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Amazon hit by strikes and environmental action over black-Friday corporate jamboree

UNIONS and environmental activists joined forces in France and Germany as Amazon faced strike action and protests to disrupt its flagship black-Friday consumer-fest.

French NGOs Attac and Les Amis de la Terre, along with the Solidaires association of unions, said in a report that the “world according to Amazon is not sustainable.”

Demonstrations took place across France to make today “a black day for Amazon,” exposing the global online retail giant’s appalling record on the environment.

Climate activists blocked the path of lorries into an Amazon depot in the south of Paris.

And protesters marched on the company’s French headquarters in Clichy, chanting slogans including: “Amazon — for the climate, for employment, stop expanding, stop overproduction.”

In a joint statement, the groups accused Amazon of increasing greenhouse-gas emissions through rapid-delivery services, of destroying unsold products and of showing a lack of transparency in its carbon budget.

Amazon denied the charges, claiming the statement was based on “erroneous” information and speculation.

The groups said that Amazon is responsible for 55.8 million tonnes of greenhouse-gas emissions — equal to those of Portugal.

Three million new products were destroyed by Amazon in France alone in 2018, according to the groups.

Amazon also denied charges of tax evasion, after it was alleged that the company hid 57 per cent of its sales in France through creative accounting practices.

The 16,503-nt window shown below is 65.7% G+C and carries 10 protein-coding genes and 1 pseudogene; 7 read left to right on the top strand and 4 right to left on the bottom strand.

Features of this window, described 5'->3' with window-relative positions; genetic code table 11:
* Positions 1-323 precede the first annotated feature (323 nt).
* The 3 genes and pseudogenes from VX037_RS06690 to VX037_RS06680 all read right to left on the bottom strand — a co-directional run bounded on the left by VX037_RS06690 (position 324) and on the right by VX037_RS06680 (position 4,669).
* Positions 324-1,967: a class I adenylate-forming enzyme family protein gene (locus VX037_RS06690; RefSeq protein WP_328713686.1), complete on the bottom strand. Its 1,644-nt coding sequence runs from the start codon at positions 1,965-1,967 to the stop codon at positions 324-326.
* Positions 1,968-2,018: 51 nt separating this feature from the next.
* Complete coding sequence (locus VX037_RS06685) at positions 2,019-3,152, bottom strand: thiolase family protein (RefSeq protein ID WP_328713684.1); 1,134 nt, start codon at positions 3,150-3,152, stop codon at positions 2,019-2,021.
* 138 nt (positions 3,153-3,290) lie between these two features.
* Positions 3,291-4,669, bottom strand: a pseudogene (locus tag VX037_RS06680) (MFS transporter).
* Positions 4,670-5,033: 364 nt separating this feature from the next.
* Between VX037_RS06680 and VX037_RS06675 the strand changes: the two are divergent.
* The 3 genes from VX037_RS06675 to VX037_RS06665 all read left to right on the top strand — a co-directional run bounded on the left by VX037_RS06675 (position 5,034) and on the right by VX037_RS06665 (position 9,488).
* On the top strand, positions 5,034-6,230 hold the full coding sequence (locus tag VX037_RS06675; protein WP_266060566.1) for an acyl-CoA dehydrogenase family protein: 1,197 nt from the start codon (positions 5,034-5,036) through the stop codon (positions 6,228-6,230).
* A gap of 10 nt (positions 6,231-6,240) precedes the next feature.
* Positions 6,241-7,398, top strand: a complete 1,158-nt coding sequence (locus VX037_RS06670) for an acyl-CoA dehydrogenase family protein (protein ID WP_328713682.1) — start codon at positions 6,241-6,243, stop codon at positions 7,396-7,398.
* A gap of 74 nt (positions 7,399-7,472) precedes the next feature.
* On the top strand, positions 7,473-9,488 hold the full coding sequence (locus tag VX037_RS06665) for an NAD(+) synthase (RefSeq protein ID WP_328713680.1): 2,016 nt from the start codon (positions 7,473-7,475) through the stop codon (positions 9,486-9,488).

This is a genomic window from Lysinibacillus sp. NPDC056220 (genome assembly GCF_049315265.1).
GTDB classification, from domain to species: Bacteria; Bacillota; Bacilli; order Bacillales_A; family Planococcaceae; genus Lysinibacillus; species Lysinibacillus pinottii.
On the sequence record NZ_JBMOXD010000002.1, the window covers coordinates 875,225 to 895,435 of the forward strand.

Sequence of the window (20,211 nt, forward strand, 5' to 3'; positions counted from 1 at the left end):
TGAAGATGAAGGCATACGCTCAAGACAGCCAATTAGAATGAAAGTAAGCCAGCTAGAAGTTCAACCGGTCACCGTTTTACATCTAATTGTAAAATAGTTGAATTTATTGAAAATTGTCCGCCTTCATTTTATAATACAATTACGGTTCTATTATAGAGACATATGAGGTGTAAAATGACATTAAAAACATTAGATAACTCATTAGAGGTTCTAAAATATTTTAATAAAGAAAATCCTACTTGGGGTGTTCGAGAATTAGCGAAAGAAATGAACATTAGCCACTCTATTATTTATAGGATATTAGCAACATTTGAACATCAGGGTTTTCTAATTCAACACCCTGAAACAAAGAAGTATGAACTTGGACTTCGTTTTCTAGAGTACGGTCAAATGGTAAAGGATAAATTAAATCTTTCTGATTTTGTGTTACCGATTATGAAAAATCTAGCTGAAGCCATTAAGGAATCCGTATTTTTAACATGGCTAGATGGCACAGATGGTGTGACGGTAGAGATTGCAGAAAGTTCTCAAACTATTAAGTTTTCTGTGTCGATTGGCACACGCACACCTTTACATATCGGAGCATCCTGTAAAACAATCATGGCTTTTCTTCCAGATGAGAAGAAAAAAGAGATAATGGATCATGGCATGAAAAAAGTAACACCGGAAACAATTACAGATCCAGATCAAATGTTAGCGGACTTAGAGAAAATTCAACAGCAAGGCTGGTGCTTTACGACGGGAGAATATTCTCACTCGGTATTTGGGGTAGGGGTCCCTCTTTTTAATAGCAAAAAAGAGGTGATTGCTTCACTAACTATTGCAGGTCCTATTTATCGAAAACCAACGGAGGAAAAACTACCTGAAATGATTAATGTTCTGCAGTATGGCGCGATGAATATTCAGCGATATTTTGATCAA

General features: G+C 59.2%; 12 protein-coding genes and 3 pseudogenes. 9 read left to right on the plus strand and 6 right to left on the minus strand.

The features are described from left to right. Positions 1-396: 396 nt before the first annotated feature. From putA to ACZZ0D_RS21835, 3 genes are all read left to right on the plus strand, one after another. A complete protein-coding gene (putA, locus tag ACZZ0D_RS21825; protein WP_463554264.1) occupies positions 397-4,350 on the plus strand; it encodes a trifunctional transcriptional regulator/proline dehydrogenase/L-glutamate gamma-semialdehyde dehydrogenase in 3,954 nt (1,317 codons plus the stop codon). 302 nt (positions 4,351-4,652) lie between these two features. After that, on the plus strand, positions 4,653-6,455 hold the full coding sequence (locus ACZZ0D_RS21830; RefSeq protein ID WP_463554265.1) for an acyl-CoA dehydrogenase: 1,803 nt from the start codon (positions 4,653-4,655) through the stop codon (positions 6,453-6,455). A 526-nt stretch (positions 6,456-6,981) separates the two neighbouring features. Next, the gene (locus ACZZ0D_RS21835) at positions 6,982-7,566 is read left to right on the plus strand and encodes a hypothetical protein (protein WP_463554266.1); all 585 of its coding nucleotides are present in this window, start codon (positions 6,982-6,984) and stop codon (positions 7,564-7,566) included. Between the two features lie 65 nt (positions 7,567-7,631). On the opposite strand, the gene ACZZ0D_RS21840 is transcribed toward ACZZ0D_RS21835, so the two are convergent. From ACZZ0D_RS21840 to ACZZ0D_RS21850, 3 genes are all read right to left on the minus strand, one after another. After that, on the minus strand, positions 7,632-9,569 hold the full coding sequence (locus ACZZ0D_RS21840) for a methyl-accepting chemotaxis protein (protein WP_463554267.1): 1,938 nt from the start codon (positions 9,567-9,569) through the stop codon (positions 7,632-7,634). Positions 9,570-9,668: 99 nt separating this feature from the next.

The statement also exposed the poor working conditions of staff hired on insecure, short-term contracts across the world, which it claimed meant that “for every job created by Amazon, two are destroyed.”

Members of German union Verdi walked out at warehouses in Leipzig, Bad Hersfeld, Koblenz, Rheinberg, Werne and Graben in a long-term dispute over terms and conditions. 

They will strike until Tuesday, impacting on both black Friday and cyber Monday — Amazon’s annual online sale extravaganza.

“Their work cannot be had at rock-bottom prices,” Verdi said in a statement — demanding a collective labour agreement to ensure “a living wage and good, healthy jobs.”

Amazon suggested that workers at German distribution centres do not need union recognition and negotiations because it is “one of the best employers in the logistics industry.”

But the union accused Amazon of “withholding basic rights” from staff and of making them work “under extreme pressure.”

“As a result, many employees become ill,” Verdi said. 

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